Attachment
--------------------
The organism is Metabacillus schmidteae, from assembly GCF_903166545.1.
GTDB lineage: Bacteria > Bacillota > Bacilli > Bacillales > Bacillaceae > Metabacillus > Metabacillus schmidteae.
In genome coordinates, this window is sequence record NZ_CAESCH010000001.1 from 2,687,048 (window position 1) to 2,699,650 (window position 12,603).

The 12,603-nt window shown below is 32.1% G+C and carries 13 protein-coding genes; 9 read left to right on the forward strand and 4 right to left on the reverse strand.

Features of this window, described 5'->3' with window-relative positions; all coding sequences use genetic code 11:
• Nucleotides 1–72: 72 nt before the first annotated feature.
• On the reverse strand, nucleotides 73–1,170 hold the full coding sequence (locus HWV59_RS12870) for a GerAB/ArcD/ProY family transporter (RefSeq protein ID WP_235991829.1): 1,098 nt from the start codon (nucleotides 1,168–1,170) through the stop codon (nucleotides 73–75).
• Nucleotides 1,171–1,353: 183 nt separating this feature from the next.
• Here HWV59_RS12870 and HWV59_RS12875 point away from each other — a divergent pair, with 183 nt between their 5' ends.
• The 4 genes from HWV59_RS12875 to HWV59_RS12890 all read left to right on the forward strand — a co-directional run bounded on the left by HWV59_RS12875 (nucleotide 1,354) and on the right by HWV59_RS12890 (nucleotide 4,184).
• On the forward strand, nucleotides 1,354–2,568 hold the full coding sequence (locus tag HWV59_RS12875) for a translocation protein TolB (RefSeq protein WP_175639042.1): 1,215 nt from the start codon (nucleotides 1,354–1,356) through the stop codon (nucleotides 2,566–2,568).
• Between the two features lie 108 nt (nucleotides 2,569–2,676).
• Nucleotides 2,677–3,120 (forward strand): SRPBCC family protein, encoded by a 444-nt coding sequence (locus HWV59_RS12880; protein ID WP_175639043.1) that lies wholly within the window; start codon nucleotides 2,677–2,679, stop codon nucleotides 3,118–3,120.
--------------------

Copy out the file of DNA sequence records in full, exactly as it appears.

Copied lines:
The organism is Metabacillus schmidteae, from assembly GCF_903166545.1.
GTDB lineage: Bacteria > Bacillota > Bacilli > Bacillales > Bacillaceae > Metabacillus > Metabacillus schmidteae.
In genome coordinates, this window is sequence record NZ_CAESCH010000001.1 from 2,687,048 (window position 1) to 2,699,650 (window position 12,603).

The 12,603-nt window shown below is 32.1% G+C and carries 13 protein-coding genes; 9 read left to right on the forward strand and 4 right to left on the reverse strand.

Features of this window, described 5'->3' with window-relative positions; all coding sequences use genetic code 11:
• Nucleotides 1–72: 72 nt before the first annotated feature.
• On the reverse strand, nucleotides 73–1,170 hold the full coding sequence (locus HWV59_RS12870) for a GerAB/ArcD/ProY family transporter (RefSeq protein ID WP_235991829.1): 1,098 nt from the start codon (nucleotides 1,168–1,170) through the stop codon (nucleotides 73–75).
• Nucleotides 1,171–1,353: 183 nt separating this feature from the next.
• Here HWV59_RS12870 and HWV59_RS12875 point away from each other — a divergent pair, with 183 nt between their 5' ends.
• The 4 genes from HWV59_RS12875 to HWV59_RS12890 all read left to right on the forward strand — a co-directional run bounded on the left by HWV59_RS12875 (nucleotide 1,354) and on the right by HWV59_RS12890 (nucleotide 4,184).
• On the forward strand, nucleotides 1,354–2,568 hold the full coding sequence (locus tag HWV59_RS12875) for a translocation protein TolB (RefSeq protein WP_175639042.1): 1,215 nt from the start codon (nucleotides 1,354–1,356) through the stop codon (nucleotides 2,566–2,568).
• Between the two features lie 108 nt (nucleotides 2,569–2,676).
• Nucleotides 2,677–3,120 (forward strand): SRPBCC family protein, encoded by a 444-nt coding sequence (locus HWV59_RS12880; protein ID WP_175639043.1) that lies wholly within the window; start codon nucleotides 2,677–2,679, stop codon nucleotides 3,118–3,120.